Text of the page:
As a new school year approaches, many church leaders seek church members who can serve in the church. In a Lifeway Research study of Protestant churchgoers, 66% said they did not volunteer for a charity (ministry, church, or non-ministry) in the last year. Could the gap between desire and action stem from our failure to trust younger generations to serve and lead?
Ten years ago, I was visiting Shelter Yetu, an orphanage in Naivasha, Kenya. A young boy stood alone at the chalkboard, wiping away the day’s lessons with an old rag. The child—an orphan, I was told—sang quietly as he worked. I watched him from the doorway for a few minutes before greeting him in Swahili. After some small talk about the day’s activities, I asked Boniface how long he had been at the orphanage. “One year,” he told me.
A driver discovered that falling asleep at the wheel was not the best idea. He wasn’t driving, thankfully. He chose to take an afternoon nap in his car on the side of a Fayette County, Georgia, road. When Fayette County deputies checked out a suspicious car possibly stuck in a roadside ditch, they found the driver asleep. The deputy woke him, smelled alcohol, and attempted to give him a field sobriety test. Then Benyamin decided to run, but was caught, restrained, and eventually arrested.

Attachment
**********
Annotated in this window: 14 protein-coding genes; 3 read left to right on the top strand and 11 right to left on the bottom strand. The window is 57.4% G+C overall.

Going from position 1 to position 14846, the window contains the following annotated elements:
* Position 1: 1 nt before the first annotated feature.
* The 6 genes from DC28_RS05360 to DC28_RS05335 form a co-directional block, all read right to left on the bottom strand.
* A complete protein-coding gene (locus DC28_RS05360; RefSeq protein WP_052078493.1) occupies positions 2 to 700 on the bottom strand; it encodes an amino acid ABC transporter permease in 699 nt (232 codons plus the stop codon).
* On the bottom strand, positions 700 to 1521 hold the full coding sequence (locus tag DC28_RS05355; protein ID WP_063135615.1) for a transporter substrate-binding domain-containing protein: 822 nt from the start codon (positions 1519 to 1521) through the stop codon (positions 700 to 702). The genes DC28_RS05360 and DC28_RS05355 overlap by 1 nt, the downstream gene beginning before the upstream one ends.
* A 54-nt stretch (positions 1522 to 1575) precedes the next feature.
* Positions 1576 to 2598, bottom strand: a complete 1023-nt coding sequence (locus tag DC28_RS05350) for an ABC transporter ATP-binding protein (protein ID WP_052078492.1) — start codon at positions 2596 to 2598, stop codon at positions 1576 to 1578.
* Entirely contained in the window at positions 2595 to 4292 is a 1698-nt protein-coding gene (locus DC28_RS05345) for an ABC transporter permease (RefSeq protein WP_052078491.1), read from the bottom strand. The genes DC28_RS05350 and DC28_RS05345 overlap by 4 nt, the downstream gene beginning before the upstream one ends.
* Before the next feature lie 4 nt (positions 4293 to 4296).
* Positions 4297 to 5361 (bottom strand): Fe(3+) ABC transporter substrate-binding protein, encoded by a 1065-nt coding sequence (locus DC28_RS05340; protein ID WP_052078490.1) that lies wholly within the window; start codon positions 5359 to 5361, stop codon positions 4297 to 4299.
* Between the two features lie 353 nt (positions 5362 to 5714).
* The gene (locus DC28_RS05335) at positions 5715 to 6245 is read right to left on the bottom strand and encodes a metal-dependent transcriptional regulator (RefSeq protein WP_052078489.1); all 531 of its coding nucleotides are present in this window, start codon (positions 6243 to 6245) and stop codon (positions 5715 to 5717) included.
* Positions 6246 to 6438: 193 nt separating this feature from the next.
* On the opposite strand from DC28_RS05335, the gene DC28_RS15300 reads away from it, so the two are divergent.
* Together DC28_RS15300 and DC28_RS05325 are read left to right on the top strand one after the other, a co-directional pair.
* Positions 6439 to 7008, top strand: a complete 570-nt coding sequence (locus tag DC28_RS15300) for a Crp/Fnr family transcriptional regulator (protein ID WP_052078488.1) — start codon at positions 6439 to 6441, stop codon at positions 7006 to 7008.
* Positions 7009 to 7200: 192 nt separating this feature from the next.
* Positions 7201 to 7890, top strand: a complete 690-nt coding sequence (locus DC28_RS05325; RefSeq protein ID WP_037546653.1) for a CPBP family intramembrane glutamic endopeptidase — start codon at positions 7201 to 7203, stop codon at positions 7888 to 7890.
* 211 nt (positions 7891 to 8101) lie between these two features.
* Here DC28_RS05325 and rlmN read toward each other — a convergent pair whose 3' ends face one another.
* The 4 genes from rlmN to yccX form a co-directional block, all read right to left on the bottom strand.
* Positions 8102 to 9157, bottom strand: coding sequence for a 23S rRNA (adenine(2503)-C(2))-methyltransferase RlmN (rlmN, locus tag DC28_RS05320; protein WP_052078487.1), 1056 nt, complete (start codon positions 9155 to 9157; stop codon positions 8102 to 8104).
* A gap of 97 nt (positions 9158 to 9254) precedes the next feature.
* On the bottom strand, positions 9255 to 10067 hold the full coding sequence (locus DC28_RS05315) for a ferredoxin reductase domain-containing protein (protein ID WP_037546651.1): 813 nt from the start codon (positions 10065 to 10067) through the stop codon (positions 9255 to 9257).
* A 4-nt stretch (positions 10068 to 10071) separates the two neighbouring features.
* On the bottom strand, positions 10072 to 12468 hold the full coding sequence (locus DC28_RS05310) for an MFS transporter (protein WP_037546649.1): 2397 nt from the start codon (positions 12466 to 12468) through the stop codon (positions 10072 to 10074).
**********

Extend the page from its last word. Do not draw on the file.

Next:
What is next for you? Are you making plans for furthering your education? Are you interviewing for employment? Are you debating about your career path? What type of occupation will be fulfilling and pay the salary you want to earn? Possibly you are making plans to get married? You may be wondering about the best strategies for buying a house or saving for retirement. Consider talking to people who are doing what you want to do.
Lights. Camera. Action. Scene: it’s a warm summer’s day in Los Angeles. A shiny, fire-engine-red convertible is cruising down the Pacific Coast Highway—a joyful, slightly sun-burnt family of four inside.
We live in a fallen world, and it’s never more evident than when we view disasters — both physical and personal. We stand by helplessly and see cataclysmic forces of nature wreaking havoc. As a Mississippian, I’m way too familiar with tornados and hurricanes alike. I’d also put the implosion of the Titan submersible as a natural disaster, even though the wisdom of even getting on that thing is debatable.